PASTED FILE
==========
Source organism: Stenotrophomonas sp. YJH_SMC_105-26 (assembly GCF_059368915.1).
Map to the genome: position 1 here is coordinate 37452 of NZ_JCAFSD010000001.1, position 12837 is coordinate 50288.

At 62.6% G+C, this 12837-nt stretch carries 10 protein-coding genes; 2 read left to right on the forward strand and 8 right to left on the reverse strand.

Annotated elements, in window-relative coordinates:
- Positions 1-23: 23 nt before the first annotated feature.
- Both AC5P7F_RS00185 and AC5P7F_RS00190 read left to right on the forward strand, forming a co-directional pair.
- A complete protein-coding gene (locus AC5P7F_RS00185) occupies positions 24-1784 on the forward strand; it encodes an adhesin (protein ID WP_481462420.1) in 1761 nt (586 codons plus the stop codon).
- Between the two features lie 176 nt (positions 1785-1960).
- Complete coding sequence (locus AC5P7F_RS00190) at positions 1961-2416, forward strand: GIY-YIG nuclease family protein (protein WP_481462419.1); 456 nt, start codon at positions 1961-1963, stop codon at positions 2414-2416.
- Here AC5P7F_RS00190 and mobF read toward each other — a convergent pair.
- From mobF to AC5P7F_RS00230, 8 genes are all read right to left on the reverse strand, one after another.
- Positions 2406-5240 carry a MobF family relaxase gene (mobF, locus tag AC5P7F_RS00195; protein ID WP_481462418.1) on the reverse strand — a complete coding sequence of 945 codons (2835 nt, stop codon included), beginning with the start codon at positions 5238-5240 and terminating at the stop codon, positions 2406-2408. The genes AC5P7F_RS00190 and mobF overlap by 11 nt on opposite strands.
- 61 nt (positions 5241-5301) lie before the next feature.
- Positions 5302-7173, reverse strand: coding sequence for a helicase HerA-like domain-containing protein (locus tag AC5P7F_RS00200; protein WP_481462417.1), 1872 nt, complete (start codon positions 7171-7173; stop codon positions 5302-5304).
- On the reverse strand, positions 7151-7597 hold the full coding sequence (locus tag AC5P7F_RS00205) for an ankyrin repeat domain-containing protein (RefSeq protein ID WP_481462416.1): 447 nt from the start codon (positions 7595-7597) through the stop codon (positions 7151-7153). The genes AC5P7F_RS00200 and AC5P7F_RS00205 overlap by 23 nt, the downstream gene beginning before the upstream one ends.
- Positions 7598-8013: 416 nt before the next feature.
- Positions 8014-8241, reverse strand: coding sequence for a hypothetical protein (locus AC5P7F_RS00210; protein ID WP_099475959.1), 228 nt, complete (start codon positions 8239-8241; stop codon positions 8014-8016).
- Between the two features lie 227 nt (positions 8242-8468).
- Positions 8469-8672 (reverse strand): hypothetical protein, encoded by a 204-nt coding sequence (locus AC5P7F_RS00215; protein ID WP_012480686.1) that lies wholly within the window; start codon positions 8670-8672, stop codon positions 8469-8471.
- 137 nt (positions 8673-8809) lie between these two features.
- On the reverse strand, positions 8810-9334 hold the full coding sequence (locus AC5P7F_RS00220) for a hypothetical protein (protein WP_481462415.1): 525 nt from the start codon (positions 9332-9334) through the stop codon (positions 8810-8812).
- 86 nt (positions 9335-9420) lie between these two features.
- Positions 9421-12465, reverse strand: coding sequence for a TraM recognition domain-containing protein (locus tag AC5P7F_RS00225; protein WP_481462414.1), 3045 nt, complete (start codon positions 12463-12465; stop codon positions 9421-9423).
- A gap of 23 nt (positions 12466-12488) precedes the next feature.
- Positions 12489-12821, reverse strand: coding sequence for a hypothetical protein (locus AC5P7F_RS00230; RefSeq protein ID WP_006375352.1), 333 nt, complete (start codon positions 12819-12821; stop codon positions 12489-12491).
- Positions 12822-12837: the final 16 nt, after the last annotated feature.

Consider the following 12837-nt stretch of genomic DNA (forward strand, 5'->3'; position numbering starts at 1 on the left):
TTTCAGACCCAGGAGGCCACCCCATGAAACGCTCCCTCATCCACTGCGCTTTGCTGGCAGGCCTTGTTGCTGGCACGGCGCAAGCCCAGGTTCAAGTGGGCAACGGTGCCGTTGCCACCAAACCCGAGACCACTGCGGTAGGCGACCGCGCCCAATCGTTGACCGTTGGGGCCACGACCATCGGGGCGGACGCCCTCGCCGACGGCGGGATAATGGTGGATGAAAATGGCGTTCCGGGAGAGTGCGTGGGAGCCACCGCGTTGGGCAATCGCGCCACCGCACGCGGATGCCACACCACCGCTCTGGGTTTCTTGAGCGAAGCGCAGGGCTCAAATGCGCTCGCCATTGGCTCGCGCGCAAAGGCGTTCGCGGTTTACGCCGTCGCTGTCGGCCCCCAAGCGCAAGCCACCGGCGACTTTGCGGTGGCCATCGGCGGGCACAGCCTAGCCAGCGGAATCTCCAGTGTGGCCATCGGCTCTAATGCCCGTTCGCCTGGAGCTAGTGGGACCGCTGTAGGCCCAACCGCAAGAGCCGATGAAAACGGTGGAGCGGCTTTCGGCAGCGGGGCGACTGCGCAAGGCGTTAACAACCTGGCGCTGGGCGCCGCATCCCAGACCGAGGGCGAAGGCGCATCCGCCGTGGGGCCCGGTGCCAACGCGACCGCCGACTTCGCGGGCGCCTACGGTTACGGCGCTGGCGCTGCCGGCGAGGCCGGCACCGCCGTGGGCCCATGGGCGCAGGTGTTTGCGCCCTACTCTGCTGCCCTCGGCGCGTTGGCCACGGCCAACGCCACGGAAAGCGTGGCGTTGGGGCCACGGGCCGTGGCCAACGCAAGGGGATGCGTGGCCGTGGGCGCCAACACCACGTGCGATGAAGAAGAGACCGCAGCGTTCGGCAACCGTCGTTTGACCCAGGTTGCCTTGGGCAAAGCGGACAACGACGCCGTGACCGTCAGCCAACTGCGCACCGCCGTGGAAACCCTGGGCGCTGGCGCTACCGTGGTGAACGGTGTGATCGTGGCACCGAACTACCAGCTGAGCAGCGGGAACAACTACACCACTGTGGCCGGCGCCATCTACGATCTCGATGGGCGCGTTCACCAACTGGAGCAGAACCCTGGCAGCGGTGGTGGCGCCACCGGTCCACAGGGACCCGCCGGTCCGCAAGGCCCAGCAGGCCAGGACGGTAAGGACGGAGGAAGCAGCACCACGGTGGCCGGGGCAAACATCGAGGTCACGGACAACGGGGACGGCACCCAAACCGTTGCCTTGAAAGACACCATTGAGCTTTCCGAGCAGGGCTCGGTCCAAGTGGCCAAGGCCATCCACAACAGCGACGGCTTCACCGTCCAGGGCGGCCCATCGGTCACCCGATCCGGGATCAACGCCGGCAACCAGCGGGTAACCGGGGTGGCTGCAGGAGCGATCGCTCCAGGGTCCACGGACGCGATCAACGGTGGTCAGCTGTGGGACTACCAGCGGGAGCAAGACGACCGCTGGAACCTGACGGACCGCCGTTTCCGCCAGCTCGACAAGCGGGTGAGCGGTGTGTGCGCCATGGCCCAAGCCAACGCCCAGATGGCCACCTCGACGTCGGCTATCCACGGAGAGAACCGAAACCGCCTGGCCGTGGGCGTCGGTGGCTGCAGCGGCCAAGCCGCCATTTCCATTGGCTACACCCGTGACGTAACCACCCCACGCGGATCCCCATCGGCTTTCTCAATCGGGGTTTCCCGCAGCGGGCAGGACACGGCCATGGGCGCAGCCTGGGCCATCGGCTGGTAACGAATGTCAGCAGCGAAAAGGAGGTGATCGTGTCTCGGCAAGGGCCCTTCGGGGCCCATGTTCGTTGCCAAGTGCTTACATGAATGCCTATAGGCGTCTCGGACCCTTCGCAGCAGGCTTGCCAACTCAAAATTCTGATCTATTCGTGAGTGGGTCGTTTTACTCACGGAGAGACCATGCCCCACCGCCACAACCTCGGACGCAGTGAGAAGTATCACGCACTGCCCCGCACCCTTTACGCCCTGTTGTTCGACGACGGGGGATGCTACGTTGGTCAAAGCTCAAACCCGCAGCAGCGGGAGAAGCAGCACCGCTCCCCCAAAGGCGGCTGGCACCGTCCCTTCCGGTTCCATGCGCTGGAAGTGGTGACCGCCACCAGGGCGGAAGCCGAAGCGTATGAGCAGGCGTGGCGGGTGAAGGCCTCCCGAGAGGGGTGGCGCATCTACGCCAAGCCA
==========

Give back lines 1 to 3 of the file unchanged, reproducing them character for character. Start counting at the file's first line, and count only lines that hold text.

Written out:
Source organism: Stenotrophomonas sp. YJH_SMC_105-26 (assembly GCF_059368915.1).
Map to the genome: position 1 here is coordinate 37452 of NZ_JCAFSD010000001.1, position 12837 is coordinate 50288.

At 62.6% G+C, this 12837-nt stretch carries 10 protein-coding genes; 2 read left to right on the forward strand and 8 right to left on the reverse strand.